The spectre of climate change in areas most at risk for disaster touches property sales, brokerage, management and development. The design, construction and remediation of commercial buildings increasingly includes planning for risk mitigation, where lessons learned from disasters such as Hurricanes Sandy and Katrina are applied to commercial development. The increased costs for such planning, sustainability experts counsel, is dwarfed by the cost of failure to plan for rising sea levels.
What can be done?
Southeast Florida Responds
October of last year saw the release of a climate change action plan for Southeast Florida. “A Region Responds To A Changing Climate” from the Southeast Florida Regional Climate Change Compact Counties (PDF downloadable here).
A collaborative effort from the municipalities, partners and county governments of Miami-Dade, Broward, Palm Beach and Monroe Counties, the plan looks ahead five years and sets forth a set of methods for “mapping sea-level rise impacts, assessing vulnerability, and understanding the sources of regional greenhouse gas emissions” with the aim to “preserve the region’s unique quality of life and economy, guide future investments, and foster livable, sustainable and resilient communities”.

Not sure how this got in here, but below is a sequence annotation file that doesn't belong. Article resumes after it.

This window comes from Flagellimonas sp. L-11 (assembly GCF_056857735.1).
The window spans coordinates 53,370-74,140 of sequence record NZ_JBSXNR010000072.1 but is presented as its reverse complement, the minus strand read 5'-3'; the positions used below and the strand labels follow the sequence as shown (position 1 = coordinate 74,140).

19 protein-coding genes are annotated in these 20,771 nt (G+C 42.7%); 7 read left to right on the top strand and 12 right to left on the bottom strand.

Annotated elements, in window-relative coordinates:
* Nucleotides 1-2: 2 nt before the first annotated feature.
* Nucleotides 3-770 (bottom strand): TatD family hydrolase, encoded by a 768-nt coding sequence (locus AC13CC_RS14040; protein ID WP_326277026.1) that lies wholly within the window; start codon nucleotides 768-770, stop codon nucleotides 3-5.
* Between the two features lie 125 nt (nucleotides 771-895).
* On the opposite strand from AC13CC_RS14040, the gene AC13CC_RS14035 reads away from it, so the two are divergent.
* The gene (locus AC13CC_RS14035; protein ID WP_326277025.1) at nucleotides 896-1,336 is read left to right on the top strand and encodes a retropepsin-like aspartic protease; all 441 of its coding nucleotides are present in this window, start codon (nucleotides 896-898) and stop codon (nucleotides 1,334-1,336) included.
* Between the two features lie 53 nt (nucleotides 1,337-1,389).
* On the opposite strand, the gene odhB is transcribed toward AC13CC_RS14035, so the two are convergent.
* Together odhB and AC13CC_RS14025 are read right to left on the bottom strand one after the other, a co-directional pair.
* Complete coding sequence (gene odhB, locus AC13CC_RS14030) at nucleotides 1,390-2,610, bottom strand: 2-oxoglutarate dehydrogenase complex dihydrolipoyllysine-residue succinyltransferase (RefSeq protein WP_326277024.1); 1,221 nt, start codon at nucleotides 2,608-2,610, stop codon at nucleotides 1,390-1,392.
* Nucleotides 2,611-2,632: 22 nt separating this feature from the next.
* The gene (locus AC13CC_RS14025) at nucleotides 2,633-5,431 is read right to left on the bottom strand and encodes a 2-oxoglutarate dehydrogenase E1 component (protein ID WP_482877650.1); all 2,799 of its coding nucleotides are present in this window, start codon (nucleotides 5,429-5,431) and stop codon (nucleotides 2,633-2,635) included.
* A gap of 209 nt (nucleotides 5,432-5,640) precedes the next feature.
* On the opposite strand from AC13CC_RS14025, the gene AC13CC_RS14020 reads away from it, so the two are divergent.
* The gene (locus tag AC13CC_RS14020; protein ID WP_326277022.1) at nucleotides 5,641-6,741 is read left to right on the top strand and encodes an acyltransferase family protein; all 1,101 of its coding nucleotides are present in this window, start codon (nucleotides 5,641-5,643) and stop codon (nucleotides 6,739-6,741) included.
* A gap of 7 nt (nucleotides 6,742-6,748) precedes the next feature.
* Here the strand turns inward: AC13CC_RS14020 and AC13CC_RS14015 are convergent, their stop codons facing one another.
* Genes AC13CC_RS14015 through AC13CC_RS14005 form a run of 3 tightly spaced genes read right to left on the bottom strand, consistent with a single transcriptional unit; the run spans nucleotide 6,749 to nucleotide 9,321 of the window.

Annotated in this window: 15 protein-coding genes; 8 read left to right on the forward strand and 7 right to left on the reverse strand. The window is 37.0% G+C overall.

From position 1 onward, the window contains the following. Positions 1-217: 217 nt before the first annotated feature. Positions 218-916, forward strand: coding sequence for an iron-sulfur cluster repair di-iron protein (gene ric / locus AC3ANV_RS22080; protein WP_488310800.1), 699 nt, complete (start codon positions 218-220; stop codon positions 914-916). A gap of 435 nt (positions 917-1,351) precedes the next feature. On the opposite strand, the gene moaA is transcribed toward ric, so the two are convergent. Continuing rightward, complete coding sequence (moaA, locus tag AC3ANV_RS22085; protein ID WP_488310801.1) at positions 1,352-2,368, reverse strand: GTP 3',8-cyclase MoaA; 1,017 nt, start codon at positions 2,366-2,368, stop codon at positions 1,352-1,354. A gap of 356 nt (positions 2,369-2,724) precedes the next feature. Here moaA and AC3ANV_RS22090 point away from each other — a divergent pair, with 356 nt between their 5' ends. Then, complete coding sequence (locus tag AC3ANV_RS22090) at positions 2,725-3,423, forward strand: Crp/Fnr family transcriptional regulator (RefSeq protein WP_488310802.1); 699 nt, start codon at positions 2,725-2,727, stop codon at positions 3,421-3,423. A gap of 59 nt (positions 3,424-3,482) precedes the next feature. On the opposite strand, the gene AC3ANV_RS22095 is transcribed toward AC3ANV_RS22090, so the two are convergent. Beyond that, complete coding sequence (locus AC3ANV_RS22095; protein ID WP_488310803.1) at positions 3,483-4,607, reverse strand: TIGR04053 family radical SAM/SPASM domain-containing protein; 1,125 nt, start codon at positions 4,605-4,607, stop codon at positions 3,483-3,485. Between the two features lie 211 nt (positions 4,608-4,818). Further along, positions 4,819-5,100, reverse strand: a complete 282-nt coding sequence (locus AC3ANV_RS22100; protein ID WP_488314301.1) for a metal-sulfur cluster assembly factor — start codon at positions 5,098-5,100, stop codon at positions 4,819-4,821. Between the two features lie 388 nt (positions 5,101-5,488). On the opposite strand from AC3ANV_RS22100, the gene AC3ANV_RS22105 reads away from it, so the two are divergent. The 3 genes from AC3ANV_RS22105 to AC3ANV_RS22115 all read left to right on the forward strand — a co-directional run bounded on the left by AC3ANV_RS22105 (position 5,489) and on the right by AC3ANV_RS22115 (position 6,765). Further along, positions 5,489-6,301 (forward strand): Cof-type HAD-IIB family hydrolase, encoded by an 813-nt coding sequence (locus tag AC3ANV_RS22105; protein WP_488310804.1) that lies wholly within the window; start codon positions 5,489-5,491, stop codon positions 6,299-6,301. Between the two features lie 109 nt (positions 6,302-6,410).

The plan represents a collaborative process involving nearly 100 subject matter experts from a host of professions representing the public and private sectors, area universities, and not-for-profit organizations. “These stakeholders brought to the table the knowledge of their “craft” as well as information on successful initiatives already underway locally or in other communities. Many of the
recommendations build upon best practices sprinkled throughout our region, such as regional collaboration on transportation planning and land use criteria that foster walkable and healthy communities. Others delve into “new” frontiers in calling for the integration of climate change into planning and decision-making processes in ways that no local government has yet implemented.
Land Use And Development Under The Plan
Under the plan, land use requires new development and redevelopment projects to be designed to promote transit oriented development and transit use, which mixes residential, retail, office, open space and public uses in a pedestrian-friendly environment. Rerouting of roads and directing of development to areas not vulnerable to flood or to limit potential flood damage is also included as part of the plan. Included also is a laundry list of critical requirements such as water storage, climate change monitoring, aquifer recharge, and zoning / building code revisions that better address the risk of flood.
Plans similar to Southeast Florida’s can be expected to be produced in most coastal regions; is one underway in yours?